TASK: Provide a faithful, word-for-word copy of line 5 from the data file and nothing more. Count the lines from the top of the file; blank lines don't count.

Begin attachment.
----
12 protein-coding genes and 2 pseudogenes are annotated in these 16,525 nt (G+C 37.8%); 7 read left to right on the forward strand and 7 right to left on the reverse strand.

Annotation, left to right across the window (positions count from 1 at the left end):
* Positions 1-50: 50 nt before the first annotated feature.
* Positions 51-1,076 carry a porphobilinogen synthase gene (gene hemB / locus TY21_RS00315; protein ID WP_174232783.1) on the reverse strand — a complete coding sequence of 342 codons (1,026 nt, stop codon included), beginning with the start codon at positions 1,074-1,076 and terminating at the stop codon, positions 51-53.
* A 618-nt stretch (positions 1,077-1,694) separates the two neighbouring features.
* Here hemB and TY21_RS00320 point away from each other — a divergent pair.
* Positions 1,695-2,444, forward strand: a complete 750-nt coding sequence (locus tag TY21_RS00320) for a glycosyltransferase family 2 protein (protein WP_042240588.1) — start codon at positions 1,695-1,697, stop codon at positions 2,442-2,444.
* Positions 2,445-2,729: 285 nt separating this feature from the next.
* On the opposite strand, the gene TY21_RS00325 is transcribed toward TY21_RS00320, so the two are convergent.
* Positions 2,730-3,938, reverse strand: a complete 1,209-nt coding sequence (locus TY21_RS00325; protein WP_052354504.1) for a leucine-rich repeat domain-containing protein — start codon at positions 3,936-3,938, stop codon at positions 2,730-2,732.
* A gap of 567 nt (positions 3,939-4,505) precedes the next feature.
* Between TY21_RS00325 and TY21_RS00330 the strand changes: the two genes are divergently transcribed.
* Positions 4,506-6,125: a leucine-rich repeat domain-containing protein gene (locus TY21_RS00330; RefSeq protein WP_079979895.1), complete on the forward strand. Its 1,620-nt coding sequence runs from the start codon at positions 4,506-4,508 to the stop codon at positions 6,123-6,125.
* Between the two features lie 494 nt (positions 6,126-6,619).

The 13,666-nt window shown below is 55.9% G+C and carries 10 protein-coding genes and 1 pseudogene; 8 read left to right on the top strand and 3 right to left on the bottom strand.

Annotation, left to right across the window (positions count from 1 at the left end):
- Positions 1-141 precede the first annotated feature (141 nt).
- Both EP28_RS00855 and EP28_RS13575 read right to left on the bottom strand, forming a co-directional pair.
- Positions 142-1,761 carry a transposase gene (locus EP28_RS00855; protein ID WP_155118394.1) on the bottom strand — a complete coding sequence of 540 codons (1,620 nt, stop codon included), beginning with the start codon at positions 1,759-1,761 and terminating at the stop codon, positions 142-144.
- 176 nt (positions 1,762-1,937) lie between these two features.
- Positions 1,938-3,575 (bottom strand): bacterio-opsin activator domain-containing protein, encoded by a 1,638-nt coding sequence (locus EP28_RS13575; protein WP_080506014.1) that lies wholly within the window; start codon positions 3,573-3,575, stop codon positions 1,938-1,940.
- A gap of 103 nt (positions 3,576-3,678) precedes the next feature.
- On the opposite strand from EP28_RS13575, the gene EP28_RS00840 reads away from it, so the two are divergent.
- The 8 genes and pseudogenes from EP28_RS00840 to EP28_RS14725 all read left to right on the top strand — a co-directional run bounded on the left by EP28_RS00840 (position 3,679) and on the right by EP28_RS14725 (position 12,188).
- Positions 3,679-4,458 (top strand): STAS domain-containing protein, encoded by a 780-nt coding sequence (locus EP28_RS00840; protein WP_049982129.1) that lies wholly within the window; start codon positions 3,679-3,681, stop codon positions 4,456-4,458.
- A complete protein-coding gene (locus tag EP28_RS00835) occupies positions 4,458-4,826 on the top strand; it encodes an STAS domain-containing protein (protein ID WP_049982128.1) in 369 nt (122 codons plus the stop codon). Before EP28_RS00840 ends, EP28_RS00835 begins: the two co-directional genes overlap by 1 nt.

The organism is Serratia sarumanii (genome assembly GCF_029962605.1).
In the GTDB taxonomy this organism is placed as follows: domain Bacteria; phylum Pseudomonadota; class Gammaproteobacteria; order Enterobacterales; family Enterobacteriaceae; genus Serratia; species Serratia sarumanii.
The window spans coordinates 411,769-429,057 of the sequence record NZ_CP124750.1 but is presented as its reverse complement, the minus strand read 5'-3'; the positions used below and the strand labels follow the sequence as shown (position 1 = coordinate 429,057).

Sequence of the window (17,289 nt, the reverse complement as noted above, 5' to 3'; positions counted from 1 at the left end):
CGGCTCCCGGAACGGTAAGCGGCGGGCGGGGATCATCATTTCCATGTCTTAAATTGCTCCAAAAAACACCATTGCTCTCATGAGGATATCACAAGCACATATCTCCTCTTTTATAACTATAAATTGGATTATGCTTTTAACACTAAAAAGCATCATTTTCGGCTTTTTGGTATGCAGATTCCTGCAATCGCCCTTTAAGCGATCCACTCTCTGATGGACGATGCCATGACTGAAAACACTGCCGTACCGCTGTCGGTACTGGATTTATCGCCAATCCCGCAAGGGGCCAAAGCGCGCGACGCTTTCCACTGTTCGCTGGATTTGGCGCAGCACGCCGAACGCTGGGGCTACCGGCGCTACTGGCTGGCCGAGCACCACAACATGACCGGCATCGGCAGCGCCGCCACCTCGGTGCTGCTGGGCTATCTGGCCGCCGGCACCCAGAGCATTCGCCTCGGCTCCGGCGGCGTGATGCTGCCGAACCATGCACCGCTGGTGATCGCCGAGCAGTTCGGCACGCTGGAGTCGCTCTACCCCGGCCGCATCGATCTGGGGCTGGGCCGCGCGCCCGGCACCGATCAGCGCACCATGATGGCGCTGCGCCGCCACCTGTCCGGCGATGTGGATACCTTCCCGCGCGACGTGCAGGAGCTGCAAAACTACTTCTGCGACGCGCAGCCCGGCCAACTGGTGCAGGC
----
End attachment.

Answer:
* A 618-nt stretch (positions 1,077-1,694) separates the two neighbouring features.